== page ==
The bill would address these problems through the following reforms: 1. Limit the physician documentation requirement to demonstrating that a timely encounter occurred, consistent with the original intent; and 2. Narrow the circumstances where a face-to-face encounter is required by excluding patients transferred from a hospital or SNF where physician encounters are virtually guaranteed. The bill would also address the thousands of past claim denials by requiring CMS to either reach a settlement with affected home health agencies or reopen and pay those claims denied related to the physician narrative.
While NAHC has advocated that Congress repeal the face-to-face physician encounter provision, NAHC stated that “the reforms proposed in the legislation are a significant improvement over the current requirements and present a manageable middle-ground that maintains the core requirement of a physician face-to-face encounter with the patient while addressing the daunting paperwork burdens that lead to unnecessary problems for qualified Medicare beneficiaries, physicians, home health agencies, and the Medicare program.”
In addition to the reforms contained in the bill, NAHC has stated that full-scale reform should also: provide an exception in areas where physicians are scarce; permit a waiver in a case-specific situation where a face-to-face encounter is not feasible; permit face-to-face encounters by way of an expanded telehealth definition as the standard in the current law is useless as a patient must leave her home to have a telehealth visit with a physician.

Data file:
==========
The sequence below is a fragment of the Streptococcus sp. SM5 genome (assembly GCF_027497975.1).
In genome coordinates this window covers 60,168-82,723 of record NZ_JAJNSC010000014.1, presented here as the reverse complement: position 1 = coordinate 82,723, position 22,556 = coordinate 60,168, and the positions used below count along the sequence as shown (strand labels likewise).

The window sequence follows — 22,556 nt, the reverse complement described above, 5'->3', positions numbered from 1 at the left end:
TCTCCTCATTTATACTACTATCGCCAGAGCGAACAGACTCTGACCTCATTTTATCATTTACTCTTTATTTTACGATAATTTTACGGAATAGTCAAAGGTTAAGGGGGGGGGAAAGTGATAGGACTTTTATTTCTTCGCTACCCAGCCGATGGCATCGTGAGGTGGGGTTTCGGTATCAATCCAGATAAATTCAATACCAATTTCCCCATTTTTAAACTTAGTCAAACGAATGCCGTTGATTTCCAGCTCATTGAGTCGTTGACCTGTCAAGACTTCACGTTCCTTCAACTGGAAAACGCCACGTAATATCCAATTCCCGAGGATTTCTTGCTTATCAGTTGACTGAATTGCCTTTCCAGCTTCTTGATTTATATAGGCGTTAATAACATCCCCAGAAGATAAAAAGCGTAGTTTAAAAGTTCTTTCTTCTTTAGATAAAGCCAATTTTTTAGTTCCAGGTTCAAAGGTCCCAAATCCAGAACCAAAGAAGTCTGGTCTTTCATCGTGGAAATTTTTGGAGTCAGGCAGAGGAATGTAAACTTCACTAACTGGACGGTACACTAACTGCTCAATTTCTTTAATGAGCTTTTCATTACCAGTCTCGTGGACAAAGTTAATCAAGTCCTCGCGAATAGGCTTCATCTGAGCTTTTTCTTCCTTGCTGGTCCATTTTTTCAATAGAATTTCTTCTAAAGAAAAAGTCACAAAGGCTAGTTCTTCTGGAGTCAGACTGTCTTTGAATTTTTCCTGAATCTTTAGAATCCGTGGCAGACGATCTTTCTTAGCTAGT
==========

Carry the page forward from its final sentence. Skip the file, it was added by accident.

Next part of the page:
In the Senate, similar bipartisan legislation has been introduced by Senators Robert Menendez (D-NJ) and Pat Roberts (R-KS).
NAHC will continue to work with lawmakers in support of advancing the legislation to reform the face-to-face documentation requirement. In addition to seeking a legislative remedy, NAHC continues its legal challenge to the claim denials resulting from the Medicare home health services physician face-to-face narrative requirement. A decision on its lawsuit challenging the validity of the physician narrative requirement is likely any day from the federal court in Washington. You can read more about NAHC’s lawsuit here.